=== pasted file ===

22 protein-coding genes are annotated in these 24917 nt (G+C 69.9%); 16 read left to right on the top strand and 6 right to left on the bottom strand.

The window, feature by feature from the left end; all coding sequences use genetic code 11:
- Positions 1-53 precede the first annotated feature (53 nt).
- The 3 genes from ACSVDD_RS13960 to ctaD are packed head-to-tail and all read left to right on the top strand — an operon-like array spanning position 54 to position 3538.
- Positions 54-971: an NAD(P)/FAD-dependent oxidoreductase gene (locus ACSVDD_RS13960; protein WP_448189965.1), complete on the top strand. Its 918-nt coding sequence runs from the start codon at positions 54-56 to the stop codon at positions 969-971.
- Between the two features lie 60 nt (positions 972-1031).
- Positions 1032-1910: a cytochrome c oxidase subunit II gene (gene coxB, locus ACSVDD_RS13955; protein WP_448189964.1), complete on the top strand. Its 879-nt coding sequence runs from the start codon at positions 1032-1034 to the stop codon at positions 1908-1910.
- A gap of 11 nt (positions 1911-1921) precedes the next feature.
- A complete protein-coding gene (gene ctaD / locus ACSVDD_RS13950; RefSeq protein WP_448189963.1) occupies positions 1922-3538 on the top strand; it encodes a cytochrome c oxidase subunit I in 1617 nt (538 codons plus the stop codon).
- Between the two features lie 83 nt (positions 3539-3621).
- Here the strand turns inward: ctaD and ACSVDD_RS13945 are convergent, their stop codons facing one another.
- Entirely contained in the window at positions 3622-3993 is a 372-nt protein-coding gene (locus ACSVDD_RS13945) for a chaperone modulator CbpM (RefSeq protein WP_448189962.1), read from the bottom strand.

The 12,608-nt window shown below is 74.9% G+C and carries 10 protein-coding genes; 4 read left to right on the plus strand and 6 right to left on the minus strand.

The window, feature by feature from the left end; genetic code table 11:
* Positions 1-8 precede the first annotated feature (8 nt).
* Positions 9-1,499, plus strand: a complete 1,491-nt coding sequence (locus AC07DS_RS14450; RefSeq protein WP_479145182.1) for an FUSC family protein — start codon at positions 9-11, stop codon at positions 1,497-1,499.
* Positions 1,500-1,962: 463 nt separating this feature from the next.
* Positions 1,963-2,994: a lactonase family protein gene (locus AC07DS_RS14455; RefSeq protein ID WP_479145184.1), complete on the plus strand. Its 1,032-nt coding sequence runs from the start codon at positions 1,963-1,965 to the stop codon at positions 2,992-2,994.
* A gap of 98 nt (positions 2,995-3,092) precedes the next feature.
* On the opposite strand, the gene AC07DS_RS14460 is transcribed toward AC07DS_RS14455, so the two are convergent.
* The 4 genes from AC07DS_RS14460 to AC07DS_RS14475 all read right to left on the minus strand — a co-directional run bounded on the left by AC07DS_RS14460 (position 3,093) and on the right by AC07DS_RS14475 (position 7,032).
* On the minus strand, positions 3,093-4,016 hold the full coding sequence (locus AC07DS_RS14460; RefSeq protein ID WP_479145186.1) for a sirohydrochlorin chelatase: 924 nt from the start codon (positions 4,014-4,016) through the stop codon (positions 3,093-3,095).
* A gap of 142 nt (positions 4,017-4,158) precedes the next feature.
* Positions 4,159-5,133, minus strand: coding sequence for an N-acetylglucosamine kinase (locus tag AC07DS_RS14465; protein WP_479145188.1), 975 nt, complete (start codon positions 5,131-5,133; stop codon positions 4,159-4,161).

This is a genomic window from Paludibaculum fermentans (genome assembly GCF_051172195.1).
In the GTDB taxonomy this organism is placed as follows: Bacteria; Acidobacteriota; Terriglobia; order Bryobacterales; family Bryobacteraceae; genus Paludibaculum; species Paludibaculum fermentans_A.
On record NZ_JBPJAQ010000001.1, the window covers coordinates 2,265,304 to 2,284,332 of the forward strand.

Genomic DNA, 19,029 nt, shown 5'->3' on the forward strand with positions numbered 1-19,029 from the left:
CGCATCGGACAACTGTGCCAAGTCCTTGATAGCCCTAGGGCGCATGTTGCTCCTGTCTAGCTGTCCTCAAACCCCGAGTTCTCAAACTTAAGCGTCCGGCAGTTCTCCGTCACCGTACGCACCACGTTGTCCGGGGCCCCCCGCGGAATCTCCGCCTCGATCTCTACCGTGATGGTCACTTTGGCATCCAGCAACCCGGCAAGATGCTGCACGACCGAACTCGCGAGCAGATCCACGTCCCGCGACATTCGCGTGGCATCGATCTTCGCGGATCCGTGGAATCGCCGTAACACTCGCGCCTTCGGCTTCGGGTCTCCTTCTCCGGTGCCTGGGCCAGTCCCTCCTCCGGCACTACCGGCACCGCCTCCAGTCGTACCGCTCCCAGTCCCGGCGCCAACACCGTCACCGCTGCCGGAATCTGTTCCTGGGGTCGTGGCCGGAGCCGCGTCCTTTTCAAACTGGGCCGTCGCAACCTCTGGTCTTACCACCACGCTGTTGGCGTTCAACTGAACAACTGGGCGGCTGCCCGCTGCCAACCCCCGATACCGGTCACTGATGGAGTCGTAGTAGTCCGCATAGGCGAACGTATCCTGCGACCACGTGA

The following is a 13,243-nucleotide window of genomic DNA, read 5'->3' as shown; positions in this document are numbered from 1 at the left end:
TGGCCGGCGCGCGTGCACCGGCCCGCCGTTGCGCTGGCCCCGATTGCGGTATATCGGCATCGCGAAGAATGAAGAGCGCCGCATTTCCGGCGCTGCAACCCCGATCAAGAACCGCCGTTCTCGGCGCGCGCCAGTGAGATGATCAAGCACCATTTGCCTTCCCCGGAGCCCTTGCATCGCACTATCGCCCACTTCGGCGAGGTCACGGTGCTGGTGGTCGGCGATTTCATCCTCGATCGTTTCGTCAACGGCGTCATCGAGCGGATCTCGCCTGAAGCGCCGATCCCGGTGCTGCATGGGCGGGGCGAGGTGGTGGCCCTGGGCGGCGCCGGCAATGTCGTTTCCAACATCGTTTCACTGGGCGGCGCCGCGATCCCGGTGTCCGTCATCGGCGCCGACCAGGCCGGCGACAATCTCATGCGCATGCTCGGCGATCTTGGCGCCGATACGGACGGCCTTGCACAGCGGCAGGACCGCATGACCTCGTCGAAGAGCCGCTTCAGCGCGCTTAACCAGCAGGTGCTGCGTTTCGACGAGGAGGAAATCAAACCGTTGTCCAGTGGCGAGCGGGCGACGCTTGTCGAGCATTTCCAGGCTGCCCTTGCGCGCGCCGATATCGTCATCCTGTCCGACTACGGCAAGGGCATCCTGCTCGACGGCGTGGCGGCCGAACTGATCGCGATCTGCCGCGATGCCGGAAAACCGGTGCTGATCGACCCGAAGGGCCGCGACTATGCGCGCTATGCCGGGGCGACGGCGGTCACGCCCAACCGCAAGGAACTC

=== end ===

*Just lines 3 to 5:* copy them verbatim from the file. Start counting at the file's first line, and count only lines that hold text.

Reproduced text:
- Positions 1-53 precede the first annotated feature (53 nt).
- The 3 genes from ACSVDD_RS13960 to ctaD are packed head-to-tail and all read left to right on the top strand — an operon-like array spanning position 54 to position 3538.
- Positions 54-971: an NAD(P)/FAD-dependent oxidoreductase gene (locus ACSVDD_RS13960; protein WP_448189965.1), complete on the top strand. Its 918-nt coding sequence runs from the start codon at positions 54-56 to the stop codon at positions 969-971.